The concept of “margin” has a long history in nuclear licensing and in the codification of good engineering practices. However, some traditional applications of “margin” have been carried out for surrogate scenarios (such as design basis scenarios), without regard to the actual frequencies of those scenarios, and have been carried out with in a systematically conservative fashion. This means that the effectiveness of the application of the margin concept is determined in part by the original choice of surrogates, and is limited in any case by the degree of conservatism imposed on the evaluation. In the RISMC project, which is part of the Department of Energy’s “Light Water Reactor Sustainability Program” (LWRSP), we are developing a risk-informed characterization of safety margin. Beginning with the traditional discussion of “margin” in terms of a “load” (a physical challenge to system or component function) and a “capacity” (the capability of that system or component to accommodate the challenge), we are developing the capability to characterize probabilistic load and capacity spectra, reflecting both aleatory and epistemic uncertainty in system response. For example, the probabilistic load spectrum will reflect the frequency of challenges of a particular severity. Such a characterization is required if decision-making is to be informed optimally. However, in order to enable the quantification of probabilistic load spectra, existing analysis capability needs to be extended. Accordingly, the INL is working on a next-generation safety analysis capability whose design will allow for much more efficient parameter uncertainty analysis, and will enable a much better integration of reliability-related and phenomenology-related aspects of margin.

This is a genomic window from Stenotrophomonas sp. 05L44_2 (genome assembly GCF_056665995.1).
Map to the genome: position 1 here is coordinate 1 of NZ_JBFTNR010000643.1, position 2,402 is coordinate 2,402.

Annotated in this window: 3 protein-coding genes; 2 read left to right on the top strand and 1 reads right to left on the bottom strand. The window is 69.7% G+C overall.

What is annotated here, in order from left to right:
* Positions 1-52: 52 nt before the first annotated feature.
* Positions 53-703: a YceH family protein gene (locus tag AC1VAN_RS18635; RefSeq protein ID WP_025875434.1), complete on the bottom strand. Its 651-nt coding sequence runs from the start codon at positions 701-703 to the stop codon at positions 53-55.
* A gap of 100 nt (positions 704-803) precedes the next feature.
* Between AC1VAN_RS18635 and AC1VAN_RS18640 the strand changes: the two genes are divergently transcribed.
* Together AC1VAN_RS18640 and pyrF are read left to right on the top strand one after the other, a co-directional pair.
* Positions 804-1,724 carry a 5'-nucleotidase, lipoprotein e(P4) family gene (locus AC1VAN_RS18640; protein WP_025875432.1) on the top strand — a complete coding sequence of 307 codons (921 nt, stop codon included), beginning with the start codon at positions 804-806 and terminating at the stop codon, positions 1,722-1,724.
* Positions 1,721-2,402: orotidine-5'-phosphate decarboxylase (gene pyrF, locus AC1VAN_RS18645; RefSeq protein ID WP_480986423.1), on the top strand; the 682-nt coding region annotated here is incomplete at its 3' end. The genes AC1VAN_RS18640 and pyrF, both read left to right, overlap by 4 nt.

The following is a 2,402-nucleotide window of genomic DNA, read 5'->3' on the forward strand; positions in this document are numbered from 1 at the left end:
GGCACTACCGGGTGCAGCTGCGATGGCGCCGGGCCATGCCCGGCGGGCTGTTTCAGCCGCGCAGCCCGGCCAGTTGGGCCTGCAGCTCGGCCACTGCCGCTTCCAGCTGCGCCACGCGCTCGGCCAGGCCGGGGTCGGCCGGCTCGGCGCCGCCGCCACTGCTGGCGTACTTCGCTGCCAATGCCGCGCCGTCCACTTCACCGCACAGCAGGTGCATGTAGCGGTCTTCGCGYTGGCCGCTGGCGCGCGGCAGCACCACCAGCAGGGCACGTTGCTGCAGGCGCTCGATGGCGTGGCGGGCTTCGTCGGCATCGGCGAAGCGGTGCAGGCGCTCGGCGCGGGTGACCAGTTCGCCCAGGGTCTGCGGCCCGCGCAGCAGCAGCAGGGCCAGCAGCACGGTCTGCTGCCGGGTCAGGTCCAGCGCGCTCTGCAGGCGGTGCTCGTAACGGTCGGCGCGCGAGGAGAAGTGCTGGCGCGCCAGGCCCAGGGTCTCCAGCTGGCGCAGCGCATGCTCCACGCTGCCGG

10. The Development of Dynamic Human Reliability Analysis Simulations for Inclusion in Risk Informed Safety Margin Characterization Frameworks

    SciTech Connect (OSTI)

    Jeffrey C. Joe; Diego Mandelli; Ronald L. Boring; Curtis L. Smith; Rachel B. Shirley

    2015-07-01